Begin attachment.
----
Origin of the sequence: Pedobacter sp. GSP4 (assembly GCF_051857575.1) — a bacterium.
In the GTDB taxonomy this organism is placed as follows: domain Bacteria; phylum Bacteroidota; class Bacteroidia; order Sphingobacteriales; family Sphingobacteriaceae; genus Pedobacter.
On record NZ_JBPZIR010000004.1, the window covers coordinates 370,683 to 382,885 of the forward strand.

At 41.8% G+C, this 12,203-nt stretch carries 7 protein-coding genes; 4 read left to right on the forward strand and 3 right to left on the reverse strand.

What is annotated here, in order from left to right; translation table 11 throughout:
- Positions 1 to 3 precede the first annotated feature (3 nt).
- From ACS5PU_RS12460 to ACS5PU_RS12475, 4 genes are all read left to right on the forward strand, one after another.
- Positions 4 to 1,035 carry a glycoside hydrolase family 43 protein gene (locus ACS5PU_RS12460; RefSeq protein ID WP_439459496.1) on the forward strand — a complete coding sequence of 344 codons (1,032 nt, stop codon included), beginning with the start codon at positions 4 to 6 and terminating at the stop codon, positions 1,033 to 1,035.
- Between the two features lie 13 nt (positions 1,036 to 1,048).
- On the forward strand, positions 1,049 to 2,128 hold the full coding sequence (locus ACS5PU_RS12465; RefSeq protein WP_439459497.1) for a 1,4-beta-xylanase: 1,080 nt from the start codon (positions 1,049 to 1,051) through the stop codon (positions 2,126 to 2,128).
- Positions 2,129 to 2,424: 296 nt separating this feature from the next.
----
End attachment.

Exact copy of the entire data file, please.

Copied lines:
Origin of the sequence: Pedobacter sp. GSP4 (assembly GCF_051857575.1) — a bacterium.
In the GTDB taxonomy this organism is placed as follows: domain Bacteria; phylum Bacteroidota; class Bacteroidia; order Sphingobacteriales; family Sphingobacteriaceae; genus Pedobacter.
On record NZ_JBPZIR010000004.1, the window covers coordinates 370,683 to 382,885 of the forward strand.

At 41.8% G+C, this 12,203-nt stretch carries 7 protein-coding genes; 4 read left to right on the forward strand and 3 right to left on the reverse strand.

What is annotated here, in order from left to right; translation table 11 throughout:
- Positions 1 to 3 precede the first annotated feature (3 nt).
- From ACS5PU_RS12460 to ACS5PU_RS12475, 4 genes are all read left to right on the forward strand, one after another.
- Positions 4 to 1,035 carry a glycoside hydrolase family 43 protein gene (locus ACS5PU_RS12460; RefSeq protein ID WP_439459496.1) on the forward strand — a complete coding sequence of 344 codons (1,032 nt, stop codon included), beginning with the start codon at positions 4 to 6 and terminating at the stop codon, positions 1,033 to 1,035.
- Between the two features lie 13 nt (positions 1,036 to 1,048).
- On the forward strand, positions 1,049 to 2,128 hold the full coding sequence (locus ACS5PU_RS12465; RefSeq protein WP_439459497.1) for a 1,4-beta-xylanase: 1,080 nt from the start codon (positions 1,049 to 1,051) through the stop codon (positions 2,126 to 2,128).
- Positions 2,129 to 2,424: 296 nt separating this feature from the next.